Gazebo Building Tips
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Today, we thought we’d answer a question or two from previous articles, and also offer you a few tips on building or buying your own gazebo (or pergola, arbor, cabana, sun room, etc.)

Siting & Size

There are two major factors here, other than the obvious one that you need enough space.

Firstly, experts have found that the closer your gazebo is to your house, the more use it will get.

Now, you can’t get closer than having an attached sun room, although this won’t have the the same feel at all as a separate structure would have.

However, close to your house may not allow you to build or buy the size of gazebo that you really need, of course, and it’s also recommended that you don’t skimp on the size, as gazebos do make ideal gathering places for larger groups of people.


As we’ve already seen from many of the structures we’ve reviewed, gazebos, etc. come in a variety of materials, including treated pine, redwood, Dura-Temp and vinyl.

However, the best material, and the most popular, for these structures is cedar.

Cedar is not only an attractive wood, with a rich, natural colour, and the aesthetics are obviously important, but it’s also very durable.

It has outstanding physical characteristics, including a fine grain, dimensional stability and an ability to withstand the ravages of insects and weather.

Western Red Cedar fibers also contain natural compounds, known as “thujaplicins”, that act as natural preservatives, making this wood extremely long-lasting.

It will therefore last a long time, without the need for any chemical treatments (which is good to know, as we’re definitely anti-chemical).

The even, consistent grain and low density make cedar less likely to swell, warp, cup and twist than other soft and hard woods.

Securing Your Gazebo

Now, on to a question that Michael Walker asked when we reviewed the Treated Pine Pergolas – what stops these structures blowing away in high winds?

Stainless Steel Post BracketThere are two main ways of securing your gazebo, pergola, etc. to the ground – sunken posts or post brackets.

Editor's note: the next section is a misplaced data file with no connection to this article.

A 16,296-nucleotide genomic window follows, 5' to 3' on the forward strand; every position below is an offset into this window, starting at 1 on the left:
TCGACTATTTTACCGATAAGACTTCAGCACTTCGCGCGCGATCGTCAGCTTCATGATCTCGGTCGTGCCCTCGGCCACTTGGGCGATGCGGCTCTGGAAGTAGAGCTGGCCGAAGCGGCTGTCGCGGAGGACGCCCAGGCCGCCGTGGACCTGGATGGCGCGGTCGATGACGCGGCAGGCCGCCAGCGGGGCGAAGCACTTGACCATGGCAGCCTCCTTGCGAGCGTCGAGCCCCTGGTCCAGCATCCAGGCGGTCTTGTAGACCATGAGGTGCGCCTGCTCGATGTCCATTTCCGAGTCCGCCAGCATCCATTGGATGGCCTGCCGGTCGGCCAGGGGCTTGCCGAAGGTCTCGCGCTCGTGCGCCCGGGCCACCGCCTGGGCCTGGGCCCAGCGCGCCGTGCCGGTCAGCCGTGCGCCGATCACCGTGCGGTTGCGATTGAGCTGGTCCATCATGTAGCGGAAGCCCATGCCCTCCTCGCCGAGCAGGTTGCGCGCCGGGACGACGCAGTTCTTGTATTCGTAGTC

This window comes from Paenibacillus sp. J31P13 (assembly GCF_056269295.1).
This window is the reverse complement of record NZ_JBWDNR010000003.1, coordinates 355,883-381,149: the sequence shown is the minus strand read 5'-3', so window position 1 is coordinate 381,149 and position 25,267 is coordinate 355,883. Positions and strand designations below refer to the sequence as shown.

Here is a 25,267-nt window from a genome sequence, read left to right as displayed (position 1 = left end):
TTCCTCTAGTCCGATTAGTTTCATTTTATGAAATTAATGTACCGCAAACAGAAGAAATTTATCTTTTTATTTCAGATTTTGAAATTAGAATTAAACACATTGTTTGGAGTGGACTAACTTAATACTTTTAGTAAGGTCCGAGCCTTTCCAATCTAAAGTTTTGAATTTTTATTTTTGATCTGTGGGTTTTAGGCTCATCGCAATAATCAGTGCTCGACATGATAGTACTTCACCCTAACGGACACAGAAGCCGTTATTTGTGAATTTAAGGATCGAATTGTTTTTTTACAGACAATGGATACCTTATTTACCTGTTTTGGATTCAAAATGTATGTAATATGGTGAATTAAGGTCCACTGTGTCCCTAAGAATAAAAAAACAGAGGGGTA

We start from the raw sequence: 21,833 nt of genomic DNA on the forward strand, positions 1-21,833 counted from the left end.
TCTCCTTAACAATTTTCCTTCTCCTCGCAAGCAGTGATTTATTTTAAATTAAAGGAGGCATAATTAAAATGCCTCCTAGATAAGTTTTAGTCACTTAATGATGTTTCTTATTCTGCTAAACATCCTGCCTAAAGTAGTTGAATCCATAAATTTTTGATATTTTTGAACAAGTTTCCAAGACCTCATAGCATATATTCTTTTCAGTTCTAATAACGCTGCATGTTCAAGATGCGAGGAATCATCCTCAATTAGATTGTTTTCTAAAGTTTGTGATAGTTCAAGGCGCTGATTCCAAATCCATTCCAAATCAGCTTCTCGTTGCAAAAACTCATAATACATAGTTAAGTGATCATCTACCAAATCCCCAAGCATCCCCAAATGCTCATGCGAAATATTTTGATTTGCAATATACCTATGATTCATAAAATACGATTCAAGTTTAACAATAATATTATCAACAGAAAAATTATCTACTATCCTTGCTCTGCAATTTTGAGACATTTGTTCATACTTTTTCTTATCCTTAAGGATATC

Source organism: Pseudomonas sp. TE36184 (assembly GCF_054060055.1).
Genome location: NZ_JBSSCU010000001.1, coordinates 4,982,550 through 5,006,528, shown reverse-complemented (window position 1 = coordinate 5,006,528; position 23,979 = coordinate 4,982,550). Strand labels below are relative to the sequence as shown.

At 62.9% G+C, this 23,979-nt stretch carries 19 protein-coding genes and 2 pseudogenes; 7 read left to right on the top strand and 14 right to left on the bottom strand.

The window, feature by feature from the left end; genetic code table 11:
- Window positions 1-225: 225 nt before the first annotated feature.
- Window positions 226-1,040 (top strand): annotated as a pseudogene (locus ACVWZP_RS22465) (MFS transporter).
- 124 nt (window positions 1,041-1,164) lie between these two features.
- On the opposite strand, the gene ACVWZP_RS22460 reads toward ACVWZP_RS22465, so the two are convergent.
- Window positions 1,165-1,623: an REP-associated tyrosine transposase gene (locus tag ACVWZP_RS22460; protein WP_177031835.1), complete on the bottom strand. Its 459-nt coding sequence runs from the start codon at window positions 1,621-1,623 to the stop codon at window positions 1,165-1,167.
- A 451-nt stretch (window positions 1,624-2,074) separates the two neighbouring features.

Many of the structures we’ve reviewed on this site use stainless steel post brackets, which you can see illustrated to the right.

These specially-made brackets securely hold the post for your pergola (ideally, in at least 12 places to eliminate the possibility of the post twisting).

The bracket is attached to your concrete footers using a wedge bolt, or directly to your deck with a lag bolt. The bracket is then covered by the baseboard trim, deluxe post trim, or simply a vinyl sleeve.

It’s important to note that the bracket is invisible once your pergola is complete.

Why stainless steel?

Stainless steel is a steel alloy that is made by adding chromium to steel. Its uses range from everyday items such as cooking utensils all the way up to massive structures like The Gateway Arch in St. Louis.

Stainless steel will not rust, corrode, tarnish or streak – ever! What this means to you is that, although you won’t see the custom bracket that holds your pergola, say, to your deck or patio, you will know that it is doing its job for decades.

Post HoleNow, the other system of securing these structures is to embed the posts in concrete.

First, you need to dig a hole that is one third of the height of the exposed post, plus an additional six inches.

Once the hole has been dug, place a six inch layer of gravel in the bottom of the hole. The gravel is to allow for drainage and to prevent the bottom of the fence post from sitting in water during a wet spell.

The easiest way to do this is to take a thin piece of wood (e.g. a paint mixing stick) and mark a six inch spot on it, then stand the paint stick in the hole and add the gravel until you reach the line.

Concrete is then poured into the hole, but you must make sure the post is perfectly vertical, of course. One way to do this is to nail a couple of cross-members to the post until the concrete fully hardens.

Building A Gazebo In Action

We have a couple of very quick videos for you, both of which were shot using time-lapse techniques, so that you can see the entire building process, from start to finish, in a matter of minutes (or less):

And Finally…

Ultimate Guide To Gazebos And Other Outdoor StructuresWe highly recommend the book, The Ultimate Guide to Gazebos & Other Outdoor Structures, if you want to learn more about building your own gazebos, pergolas, etc.

This is the one book you’ll need to build an outdoor retreat that perfectly suits your yard and lifestyle. You’ll find thoroughly illustrated step-by-step instructions with complete materials lists for the most popular gazebos, pavilions, arbors, and more.

You’ll be lead through the building techniques, as well as customisation options and using colour.

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4 Responses to ““Gazebo Building Tips”

  1. Hi Rae and Mark,

    I really like the video helping us to put together the “some assembly required” gazebos. Great post and very educational!

    Happy Dating and Relationships,

    April Braswell
    Dating After 40 Expert

  2. This is great practical information for the DIYer.

  3. Bryan says:

    The book definatley looks interesting…but I think I prefer using experts like you for something like this..

    Sales Success Expert

  4. Dennis Perry says:

    I have always felt that there was somethng special about using your own two hands to create something magnicent. Thanks for these great tips.

    Create and Live the Life of Your Dreams

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